Raising promising leaders-Managing Peer Relationships

By Ana Díaz
Guest Columnist

In recent years, a lot of attention has been given to the issue of bullying. It seems like today’s youth are facing levels of bullying previous generations did not. Many agree that social media has aggravated an issue that has existed for a very long time. It is critical that we equip our youth with knowledge and language that will help them deal with conflict in a proactive and healthy manner.

1. Teach them to express their frustration in a clear and respectful manner. Phrasing our thoughts in a statement such as, “When you do __________, it makes me feel_______. Please don’t do that again.”

2. If the person stops doing what they were doing, it was a conflict resolved and we move forward. We do not bring it back up.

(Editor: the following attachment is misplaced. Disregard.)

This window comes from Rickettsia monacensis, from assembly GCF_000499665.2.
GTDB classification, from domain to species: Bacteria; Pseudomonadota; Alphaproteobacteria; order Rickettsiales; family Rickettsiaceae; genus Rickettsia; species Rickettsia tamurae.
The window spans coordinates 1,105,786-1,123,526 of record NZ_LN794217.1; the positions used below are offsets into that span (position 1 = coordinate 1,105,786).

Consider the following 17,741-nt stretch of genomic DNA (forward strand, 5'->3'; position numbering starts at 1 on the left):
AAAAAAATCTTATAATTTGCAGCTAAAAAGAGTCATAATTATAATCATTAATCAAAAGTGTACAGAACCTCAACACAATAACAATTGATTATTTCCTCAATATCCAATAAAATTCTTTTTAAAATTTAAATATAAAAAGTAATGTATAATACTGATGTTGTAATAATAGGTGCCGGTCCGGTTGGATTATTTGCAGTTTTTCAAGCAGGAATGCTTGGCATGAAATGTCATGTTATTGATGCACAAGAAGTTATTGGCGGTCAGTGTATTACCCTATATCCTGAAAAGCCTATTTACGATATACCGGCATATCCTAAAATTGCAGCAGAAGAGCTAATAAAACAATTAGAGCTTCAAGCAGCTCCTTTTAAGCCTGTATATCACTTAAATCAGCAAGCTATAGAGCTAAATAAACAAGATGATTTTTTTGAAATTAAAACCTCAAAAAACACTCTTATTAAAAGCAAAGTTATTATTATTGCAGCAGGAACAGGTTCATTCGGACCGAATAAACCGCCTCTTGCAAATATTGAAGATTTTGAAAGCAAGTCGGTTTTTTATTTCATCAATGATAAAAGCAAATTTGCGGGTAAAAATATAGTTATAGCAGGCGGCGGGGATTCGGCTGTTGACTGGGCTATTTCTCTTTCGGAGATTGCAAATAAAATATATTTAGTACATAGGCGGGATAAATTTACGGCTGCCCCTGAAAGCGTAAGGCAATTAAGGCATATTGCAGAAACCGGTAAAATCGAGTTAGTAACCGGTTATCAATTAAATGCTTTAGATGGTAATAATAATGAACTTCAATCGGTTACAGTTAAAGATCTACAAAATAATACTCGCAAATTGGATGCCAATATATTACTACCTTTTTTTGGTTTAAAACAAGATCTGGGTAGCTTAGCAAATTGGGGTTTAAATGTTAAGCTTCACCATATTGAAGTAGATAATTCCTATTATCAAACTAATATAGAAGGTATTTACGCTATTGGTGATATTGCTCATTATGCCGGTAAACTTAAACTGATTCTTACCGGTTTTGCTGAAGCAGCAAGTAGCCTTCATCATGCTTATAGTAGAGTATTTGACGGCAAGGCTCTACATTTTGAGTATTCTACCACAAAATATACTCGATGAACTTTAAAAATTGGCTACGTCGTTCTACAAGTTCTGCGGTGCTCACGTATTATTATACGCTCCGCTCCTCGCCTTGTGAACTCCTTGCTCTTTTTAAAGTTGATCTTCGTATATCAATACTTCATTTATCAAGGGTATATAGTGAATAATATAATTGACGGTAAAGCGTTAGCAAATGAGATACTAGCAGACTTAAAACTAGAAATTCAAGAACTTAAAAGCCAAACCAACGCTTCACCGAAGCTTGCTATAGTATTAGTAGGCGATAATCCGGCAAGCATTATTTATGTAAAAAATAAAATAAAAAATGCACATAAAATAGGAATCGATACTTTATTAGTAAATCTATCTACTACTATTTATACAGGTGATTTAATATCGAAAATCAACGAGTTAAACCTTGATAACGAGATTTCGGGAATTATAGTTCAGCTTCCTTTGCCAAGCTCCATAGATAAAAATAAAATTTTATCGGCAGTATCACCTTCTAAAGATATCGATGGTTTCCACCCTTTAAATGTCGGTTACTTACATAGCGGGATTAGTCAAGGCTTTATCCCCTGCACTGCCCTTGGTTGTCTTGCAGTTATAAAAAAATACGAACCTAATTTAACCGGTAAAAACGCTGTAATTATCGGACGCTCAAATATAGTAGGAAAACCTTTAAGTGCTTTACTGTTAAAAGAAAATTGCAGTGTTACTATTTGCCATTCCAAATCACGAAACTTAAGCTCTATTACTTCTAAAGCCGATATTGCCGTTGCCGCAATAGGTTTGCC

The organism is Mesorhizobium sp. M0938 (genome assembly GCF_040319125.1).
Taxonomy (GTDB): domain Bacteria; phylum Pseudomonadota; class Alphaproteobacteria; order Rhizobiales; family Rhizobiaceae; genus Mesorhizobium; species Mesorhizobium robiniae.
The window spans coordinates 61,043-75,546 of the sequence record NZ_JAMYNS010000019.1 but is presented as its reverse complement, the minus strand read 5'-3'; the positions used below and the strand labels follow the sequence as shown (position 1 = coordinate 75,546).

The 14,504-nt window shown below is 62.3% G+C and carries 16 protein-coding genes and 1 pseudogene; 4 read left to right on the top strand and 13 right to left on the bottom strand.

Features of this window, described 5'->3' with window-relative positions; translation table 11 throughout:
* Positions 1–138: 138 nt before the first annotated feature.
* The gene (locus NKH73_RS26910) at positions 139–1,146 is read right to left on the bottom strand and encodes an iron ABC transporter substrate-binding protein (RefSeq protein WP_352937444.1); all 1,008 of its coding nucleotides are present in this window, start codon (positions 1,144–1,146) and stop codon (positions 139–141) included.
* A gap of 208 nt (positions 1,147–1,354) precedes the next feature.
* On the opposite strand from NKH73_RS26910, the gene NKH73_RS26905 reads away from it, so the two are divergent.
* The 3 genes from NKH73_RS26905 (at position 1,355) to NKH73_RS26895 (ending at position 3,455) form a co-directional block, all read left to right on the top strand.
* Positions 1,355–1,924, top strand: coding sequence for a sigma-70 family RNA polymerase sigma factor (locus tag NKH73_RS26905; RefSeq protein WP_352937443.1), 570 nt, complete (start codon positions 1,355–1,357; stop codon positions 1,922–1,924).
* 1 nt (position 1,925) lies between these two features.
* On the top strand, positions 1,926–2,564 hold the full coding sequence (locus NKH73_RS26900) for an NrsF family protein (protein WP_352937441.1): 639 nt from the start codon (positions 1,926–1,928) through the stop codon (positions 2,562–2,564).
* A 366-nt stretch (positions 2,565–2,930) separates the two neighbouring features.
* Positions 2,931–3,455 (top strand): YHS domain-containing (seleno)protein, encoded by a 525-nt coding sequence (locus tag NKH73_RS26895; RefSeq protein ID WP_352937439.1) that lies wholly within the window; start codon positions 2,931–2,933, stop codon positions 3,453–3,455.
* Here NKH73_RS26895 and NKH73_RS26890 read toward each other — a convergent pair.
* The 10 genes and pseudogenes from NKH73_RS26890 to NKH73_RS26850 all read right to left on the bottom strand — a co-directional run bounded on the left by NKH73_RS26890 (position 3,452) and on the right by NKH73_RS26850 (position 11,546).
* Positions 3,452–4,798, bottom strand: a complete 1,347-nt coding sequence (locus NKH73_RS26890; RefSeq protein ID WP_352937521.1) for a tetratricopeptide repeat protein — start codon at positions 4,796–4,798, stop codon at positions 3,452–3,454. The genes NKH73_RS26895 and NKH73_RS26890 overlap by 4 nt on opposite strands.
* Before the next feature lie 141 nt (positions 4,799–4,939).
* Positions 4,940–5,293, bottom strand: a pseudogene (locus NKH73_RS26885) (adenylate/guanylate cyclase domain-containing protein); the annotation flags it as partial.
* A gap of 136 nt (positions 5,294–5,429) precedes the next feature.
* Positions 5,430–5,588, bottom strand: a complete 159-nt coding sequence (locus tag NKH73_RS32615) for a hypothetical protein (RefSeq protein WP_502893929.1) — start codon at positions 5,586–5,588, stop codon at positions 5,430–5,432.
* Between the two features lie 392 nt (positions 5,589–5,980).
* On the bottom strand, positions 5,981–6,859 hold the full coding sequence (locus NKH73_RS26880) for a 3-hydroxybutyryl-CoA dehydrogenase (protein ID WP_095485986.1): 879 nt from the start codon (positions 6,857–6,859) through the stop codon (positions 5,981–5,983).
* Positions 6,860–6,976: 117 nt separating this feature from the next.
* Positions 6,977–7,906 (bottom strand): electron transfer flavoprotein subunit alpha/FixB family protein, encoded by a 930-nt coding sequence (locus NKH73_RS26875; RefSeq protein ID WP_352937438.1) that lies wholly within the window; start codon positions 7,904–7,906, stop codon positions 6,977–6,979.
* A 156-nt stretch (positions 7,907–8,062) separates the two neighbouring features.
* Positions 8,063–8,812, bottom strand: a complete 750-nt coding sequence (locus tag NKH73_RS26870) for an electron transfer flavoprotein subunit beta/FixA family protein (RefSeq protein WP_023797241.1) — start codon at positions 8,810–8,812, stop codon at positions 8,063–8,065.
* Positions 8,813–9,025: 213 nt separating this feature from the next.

3. If the person continues to treat us in a manner that hurts, we need to report it to a trusted adult; a parent, a teacher, guidance counselor, or school administrator.

4. If after adult intervention, the issue continues, it’s important to continue to report any new incidents. A conflict becomes bullying if it is  repeated, purposeful and there is an imbalanced of power.

5. Teach them to be compassionate even towards those who do not appear to deserve our kindness. Sometimes, they are the people who need it the most.

Great leaders know that we cannot control the actions of others, but we can certainly control ourselves.  When we communicate our feelings with clarity and respect, we invite others to treat us with the respect we deserve.

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